I predict Twitter will find its social media and marketing niche, but I cannot see it being nearly as important as some marketers are making it out to be. The retention rate of Twitter is said to be only around 30 percent, which means seven out of 10 people try it out once and don't come back.
Today's model, tomorrow's Wave
Twitter seems to be proud of the fact that it has no profit model. I'm imagining that the company will want to keep the hype building long enough to sell the company for a few billion dollars. This is great for Twitter, but when the platform becomes obsolete and goes the way of Friendster, the marketing folks that are evangelizing Twitter now had better have an alternative.
I also cannot foresee Twitter's user base growing too much higher than it is now. The limited and obscure nomenclature (RT, @username, #, etc.) will confuse the masses. The simple functionality of Twitter will also lead to a glut of competition in the next few months, with companies duking it out for the best implementation of the microblogging model. There's not enough to Twitter to keep it on the top of the heap. Being first in this case, as we've seen, is not a guarantee that you will have longevity.
Just in the time that it has taken to scope out this article, Google announced its next big initiative: Google Wave. Wave is an open source initiative that promises to overtake both email and social networking. I would encourage anyone interested to view the demo.
Wave seems to be another paradigm shift in terms of online communication. Emails, tweets, and communication within social networking sites could all quickly be replaced by what Google is calling "waves." This is the type of innovation that will fold all communications into an easier-to-manage package. As much as I enjoy my time online, I do not enjoy logging into five different sites and an email client to manage my communications.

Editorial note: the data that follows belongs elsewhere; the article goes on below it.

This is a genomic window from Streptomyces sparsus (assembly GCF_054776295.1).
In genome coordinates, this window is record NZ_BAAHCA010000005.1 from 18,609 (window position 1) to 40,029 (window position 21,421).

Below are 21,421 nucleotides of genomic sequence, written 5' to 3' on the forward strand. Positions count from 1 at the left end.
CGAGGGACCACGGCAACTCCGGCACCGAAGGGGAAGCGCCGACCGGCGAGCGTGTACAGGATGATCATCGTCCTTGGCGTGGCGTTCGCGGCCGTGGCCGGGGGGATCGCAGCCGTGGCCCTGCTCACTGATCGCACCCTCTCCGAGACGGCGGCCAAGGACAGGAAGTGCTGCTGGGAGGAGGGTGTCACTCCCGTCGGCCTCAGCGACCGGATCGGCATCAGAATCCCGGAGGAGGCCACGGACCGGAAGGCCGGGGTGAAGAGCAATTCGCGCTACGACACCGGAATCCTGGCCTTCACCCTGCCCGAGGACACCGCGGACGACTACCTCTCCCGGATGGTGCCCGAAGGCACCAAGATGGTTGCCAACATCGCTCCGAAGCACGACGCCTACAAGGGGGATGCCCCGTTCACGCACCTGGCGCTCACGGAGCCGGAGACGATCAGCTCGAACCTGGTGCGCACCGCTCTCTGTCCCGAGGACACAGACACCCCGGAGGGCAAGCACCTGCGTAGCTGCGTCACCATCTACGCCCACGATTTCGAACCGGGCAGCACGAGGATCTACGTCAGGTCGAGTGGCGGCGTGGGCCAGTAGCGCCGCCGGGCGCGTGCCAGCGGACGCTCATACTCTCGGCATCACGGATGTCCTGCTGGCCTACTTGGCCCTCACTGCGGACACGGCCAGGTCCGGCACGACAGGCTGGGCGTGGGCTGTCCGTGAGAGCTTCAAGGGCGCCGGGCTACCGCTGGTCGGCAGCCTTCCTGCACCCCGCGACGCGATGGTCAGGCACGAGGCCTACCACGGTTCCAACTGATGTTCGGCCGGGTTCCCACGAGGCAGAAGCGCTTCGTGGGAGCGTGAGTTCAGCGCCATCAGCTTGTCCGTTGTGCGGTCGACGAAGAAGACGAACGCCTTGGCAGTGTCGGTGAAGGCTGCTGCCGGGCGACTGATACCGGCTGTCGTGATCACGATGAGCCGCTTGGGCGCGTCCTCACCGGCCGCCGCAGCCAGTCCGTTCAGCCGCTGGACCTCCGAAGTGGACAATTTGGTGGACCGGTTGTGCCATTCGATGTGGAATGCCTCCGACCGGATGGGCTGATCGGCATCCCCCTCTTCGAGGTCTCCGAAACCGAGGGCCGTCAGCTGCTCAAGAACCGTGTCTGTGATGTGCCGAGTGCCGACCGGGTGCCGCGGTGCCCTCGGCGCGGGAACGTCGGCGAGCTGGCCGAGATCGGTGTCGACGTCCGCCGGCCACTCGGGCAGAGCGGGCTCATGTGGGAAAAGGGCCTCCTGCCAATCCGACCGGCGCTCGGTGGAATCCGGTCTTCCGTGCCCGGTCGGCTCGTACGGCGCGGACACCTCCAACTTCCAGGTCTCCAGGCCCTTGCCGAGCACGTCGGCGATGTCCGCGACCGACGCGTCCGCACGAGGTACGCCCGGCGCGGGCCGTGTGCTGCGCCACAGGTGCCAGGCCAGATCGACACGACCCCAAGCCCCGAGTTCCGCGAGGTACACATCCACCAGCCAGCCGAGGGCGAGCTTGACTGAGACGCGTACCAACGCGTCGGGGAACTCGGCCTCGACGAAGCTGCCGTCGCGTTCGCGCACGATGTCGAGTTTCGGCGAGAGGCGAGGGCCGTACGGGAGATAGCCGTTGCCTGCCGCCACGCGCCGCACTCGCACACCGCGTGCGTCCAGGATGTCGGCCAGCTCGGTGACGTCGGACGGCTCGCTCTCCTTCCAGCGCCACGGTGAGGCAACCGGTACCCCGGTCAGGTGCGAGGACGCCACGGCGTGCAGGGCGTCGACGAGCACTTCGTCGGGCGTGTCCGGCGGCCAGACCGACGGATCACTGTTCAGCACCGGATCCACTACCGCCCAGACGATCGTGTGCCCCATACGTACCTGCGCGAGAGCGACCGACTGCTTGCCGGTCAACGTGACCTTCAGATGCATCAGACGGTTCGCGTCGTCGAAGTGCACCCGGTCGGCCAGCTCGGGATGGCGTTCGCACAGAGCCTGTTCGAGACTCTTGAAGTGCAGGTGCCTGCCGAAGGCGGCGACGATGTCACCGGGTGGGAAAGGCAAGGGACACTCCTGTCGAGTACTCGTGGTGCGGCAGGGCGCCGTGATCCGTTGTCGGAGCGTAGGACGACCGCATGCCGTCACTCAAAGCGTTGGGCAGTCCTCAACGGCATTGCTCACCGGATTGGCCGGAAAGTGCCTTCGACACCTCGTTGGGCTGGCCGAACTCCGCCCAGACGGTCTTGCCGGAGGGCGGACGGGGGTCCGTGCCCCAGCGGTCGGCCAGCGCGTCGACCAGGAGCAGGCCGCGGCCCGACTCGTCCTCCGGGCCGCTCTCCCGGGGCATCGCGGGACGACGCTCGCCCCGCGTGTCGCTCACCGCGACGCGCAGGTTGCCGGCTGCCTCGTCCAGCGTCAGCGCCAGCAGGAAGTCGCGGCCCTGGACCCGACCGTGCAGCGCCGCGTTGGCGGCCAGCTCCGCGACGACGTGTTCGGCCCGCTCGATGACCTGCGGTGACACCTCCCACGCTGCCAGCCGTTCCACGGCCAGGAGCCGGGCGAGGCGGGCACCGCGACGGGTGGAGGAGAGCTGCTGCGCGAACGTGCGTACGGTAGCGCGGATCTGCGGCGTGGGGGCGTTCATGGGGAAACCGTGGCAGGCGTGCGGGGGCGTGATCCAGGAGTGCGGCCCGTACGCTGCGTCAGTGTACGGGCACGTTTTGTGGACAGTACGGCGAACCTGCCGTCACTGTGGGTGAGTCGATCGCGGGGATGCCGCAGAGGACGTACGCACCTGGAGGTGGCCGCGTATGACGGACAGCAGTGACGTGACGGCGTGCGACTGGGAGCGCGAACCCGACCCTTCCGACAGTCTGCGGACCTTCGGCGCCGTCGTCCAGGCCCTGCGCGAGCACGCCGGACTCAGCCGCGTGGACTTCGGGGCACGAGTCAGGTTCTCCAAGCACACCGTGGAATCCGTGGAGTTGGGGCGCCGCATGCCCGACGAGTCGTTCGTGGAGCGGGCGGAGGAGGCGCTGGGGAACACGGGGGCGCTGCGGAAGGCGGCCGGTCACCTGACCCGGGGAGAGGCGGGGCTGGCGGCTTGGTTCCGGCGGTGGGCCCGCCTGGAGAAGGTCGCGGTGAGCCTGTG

How to think about social media marketing
Social media marketing is a viable and necessary industry. I have many clients that are now intimate with their Facebook, Twitter, and Vimeo accounts. There is value in establishing good communication with customers through these tools. I do believe, however, that strong branding and general communication is still the No. 1 tool in the toolbox. Have a consistent message. Present yourself appropriately in all media. Have a well-designed and responsive website.
Test different media, but let's not get caught up in just one. Twitter is not the final answer to social media marketing. Staying aware, good writing, and good communication will always be more important. Think "writing" instead of "blogging" or "tweeting."
Be aware that tactics change based on the tools available. In the days of MySpace, it was enough to set up a bot to friend anyone you could. Now, with Twitter, you can search for particular keywords people are using and follow them, hoping they'll follow you back. When Twitter becomes obsolete, how will we reconnect to our audience? No one has that answer until the next big thing comes around -- but I can guarantee it's not far away.
There is a strong contingent of people intent on making online social media marketing a viable industry. This is a good thing as long as we aren't using this as an excuse to surf the web all day, trying to find ways to mention our products or services. Participating in the social web will be helpful for the success of businesses, but not vital. The online community is hyper-sensitive to marketing tactics, and as soon as a social media marketing tool becomes spammy, it immediately becomes irrelevant.
You can send a tweet to author Jason Clark at @clarkster ;)
Jason Clark is VP and creative director at VIA Internet Studio.